Satterfield v. Astrue
MEMORANDUM DECISION granting 20 Motion for Attorney Fees. Signed by Magistrate Judge Samuel Alba on 03/14/2012. (asp)
IN THE UNITED STATES DISTRICT COURT FOR THE DISTRICT OF UTAH
Case No. 2:11-cv-112-SA
MICHAEL J. ASTRUE, Commissioner of
Social Security Administration,
MEMORANDUM DECISION AND
ORDER GRANTING EAJA MOTION
FOR ATTORNEY FEES
On October 31, 2011, the court issued a memorandum decision and order (“Order”)
reversing the Commissioner’s decision and remanding this case for further administrative
proceedings. (Doc. 18.) On January 23, 2012, Plaintiff Janice Satterfield filed an application for
attorney fees under the Equal Access to Justice Act (“EAJA”) (Doc. 20), which the Commissioner
opposes. That application is now before the court. Having carefully reviewed the parties’
pleadings, the court grants Plaintiff’s application as specified below.1
The EAJA provides for an award of attorney fees and other expenses to a prevailing party
Pursuant to Rule 7-1(f) of the Rules of Practice for the United States District Court for
the District of Utah, the court has concluded that oral argument is not necessary and will
determine the motion on the basis of the written memoranda. See DUCivR 7-1(f).
Except as otherwise specifically provided by statute, a court shall
award to a prevailing party other than the United States fees and
other expenses, in addition to any costs awarded pursuant to
subsection (a), incurred by that party in any civil action (other than
cases sounding in tort), including proceedings for judicial review of
agency action, brought by or against the United States in any court
having jurisdiction of that action, unless the court finds that the
position of the United States was substantially justified or that
special circumstances make an award unjust.
28 U.S.C. § 2412(d)(1)(A).
[T]he Commissioner ha[s] the burden of proof to show that
[his] position was substantially justified. The test for substantial
justification in this circuit is one of reasonableness in law and fact.
Thus, the [Commissioner’s] position must be justified to a degree
that could satisfy a reasonable person. The [Commissioner’s]
position can be justified even though it is not correct.
Hackett v. Barnhart, 475 F.3d 1166, 1172 (10th Cir. 2007) (quotations and citations omitted).
Plaintiff asserts that she is entitled to attorney fees because she is the prevailing party and
the Commissioner’s position in this case was not substantially justified. The Commissioner
disputes that assertion. In considering the EAJA request, the court considers whether the
Commissioner’s position was substantially justified both in the agency and in the district court.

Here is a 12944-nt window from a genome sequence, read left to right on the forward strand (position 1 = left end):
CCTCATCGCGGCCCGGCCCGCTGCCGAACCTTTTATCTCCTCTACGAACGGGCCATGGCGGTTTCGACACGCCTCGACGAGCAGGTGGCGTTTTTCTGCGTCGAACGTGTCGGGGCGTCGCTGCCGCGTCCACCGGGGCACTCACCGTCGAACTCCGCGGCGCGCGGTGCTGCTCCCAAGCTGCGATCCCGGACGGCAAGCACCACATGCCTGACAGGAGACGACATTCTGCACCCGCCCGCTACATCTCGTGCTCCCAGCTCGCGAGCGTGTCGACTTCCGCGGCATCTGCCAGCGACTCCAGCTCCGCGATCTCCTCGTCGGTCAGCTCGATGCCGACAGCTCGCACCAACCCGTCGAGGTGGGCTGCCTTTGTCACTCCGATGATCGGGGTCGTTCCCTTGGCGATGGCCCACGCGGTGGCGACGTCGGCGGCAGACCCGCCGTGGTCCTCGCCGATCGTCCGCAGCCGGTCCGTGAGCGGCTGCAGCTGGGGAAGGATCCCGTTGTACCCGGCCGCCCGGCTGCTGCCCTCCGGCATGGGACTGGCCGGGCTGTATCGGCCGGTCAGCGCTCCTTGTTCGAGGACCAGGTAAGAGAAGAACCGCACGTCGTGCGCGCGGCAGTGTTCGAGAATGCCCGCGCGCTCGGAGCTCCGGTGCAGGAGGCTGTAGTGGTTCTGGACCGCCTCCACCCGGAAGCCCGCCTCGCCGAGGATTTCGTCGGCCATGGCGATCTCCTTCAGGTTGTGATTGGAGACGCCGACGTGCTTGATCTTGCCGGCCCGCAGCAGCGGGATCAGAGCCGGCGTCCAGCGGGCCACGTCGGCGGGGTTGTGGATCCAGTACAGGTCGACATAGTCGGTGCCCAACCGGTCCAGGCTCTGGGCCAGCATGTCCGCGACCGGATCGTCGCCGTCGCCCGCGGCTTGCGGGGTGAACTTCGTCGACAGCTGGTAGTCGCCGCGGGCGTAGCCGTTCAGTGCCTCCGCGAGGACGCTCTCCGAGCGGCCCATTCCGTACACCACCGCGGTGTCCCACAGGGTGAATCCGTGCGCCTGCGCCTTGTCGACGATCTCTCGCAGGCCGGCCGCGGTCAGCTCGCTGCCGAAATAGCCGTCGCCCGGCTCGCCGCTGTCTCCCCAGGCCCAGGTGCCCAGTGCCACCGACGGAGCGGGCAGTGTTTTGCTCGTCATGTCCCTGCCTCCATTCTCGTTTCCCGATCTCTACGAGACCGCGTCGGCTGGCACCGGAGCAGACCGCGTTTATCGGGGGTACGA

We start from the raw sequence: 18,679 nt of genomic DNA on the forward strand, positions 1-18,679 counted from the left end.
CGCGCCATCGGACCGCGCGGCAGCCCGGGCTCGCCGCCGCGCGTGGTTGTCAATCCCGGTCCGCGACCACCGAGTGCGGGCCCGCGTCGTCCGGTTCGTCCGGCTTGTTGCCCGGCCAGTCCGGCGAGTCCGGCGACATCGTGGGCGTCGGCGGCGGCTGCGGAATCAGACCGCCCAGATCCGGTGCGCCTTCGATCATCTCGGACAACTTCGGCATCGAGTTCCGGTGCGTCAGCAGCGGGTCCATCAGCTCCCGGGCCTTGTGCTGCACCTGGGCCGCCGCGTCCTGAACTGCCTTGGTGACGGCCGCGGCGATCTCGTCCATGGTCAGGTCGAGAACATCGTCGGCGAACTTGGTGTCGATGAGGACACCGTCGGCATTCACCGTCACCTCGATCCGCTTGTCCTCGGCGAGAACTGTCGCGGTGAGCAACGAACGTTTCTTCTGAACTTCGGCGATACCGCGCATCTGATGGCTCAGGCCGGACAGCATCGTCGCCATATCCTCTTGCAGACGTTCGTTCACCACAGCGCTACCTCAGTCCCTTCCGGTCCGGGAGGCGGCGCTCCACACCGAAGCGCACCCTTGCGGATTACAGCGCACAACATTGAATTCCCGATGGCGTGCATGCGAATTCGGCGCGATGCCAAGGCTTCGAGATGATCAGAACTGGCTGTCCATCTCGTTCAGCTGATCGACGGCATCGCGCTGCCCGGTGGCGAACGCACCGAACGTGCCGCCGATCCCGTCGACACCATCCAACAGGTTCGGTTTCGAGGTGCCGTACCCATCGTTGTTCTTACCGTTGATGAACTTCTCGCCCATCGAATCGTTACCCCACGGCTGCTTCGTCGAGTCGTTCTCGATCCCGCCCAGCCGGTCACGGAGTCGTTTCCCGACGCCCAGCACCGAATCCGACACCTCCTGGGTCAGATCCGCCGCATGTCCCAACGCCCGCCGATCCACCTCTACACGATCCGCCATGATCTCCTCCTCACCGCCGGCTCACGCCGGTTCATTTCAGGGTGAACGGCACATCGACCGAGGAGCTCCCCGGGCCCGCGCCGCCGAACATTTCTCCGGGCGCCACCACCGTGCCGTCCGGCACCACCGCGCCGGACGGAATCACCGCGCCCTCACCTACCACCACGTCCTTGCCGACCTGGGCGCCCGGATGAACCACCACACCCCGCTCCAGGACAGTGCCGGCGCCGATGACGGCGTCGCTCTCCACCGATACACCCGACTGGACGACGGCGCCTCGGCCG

See 28 U.S.C. § 2412(d)(1)(B), (d)(2)(D). “‘EAJA fees generally should be awarded where the
government’s underlying action was unreasonable even if the government advanced a reasonable
litigation position.’” Johns v. Astrue, No. 11-4099, slip op., 2011 WL 6826124, at *2 (10th Cir.
Dec. 29, 2011) (quoting Hackett, 475 F.3d at 1174).
Having carefully considered the parties’ arguments, the court concludes that the
Commissioner’s position in this case was not substantially justified and that Plaintiff’s application
for EAJA attorney fees should be granted. As explained in the Order, the ALJ’s pain analysis
contained significant errors. For example, even the Commissioner conceded that the ALJ’s
reliance on the “‘numerous references in the medical evidence . . . indicative of [Plaintiff’s] noncompliance with the medical regimen specified by her physicians’ was erroneous, as no such
‘numerous references’ of non-compliance existed.” (Doc. 18, Order, at 8 (citations omitted).)
Further, the ALJ mischaracterized the record, thereby ignoring Dr. Turek’s two GAF scores below
50, and the DDS physician’s findings of a number of moderate mental impairments. Also, and
very significantly, the ALJ’s step four conclusion was in direct conflict with the ALJ’s own RFC
findings that a cashier job would be “too complex for [Plaintiff’s] current condition” and that she
be able to sit during the workday. (Id. at 10-11 (citations omitted).) As the Order set forth, the
ALJ’s own findings would have precluded Plaintiff from performing her past work both as she
performed it and as described by the DOT. (Id.) Further, as the Order explained, the ALJ not
only did not make any “informed comparison” between her RFC assessment and the demands of a
fast food worker job, but the ALJ offered no discussion or supportive explanation for her finding
that Plaintiff can return to her work as a fast food worker. (Id. at 12.) As a result, the court
concludes that the Commissioner’s position in this case was not reasonable in law and fact, and
thus was not substantially justified. Consequently, Plaintiff’s motion for EAJA fees should be
Plaintiff initially requested $5,514.40, based on an hourly rate of $175.06. (Doc. 20-3.)
The Commissioner has not argued that the requested amount is unreasonable, and the Court grants
that amount. Further, the court also awards Plaintiff the requested additional amount of $630.22
for time expended defending this fee request (Doc. 24, at 7). Therefore, the total fee awarded to
Plaintiff is $6,144.62.
Based on the above analysis, Plaintiff’s application for attorney fees under the EAJA
(Docs. 20, 24) is GRANTED. Thus, IT IS HEREBY ORDERED that within thirty (30) days of
the date of this order, the Commissioner shall pay an EAJA attorney fee award of $6,144.62,
made payable to Plaintiff, and mailed to Plaintiff’s attorney, Natalie Bolli-Jones, at the Law
Office of Jay Barnes, 1079 E. Riverside Dr., Ste. 203, St. George, UT 84790.
DATED this 14th day of March, 2012.
BY THE COURT:
United States Magistrate Judge
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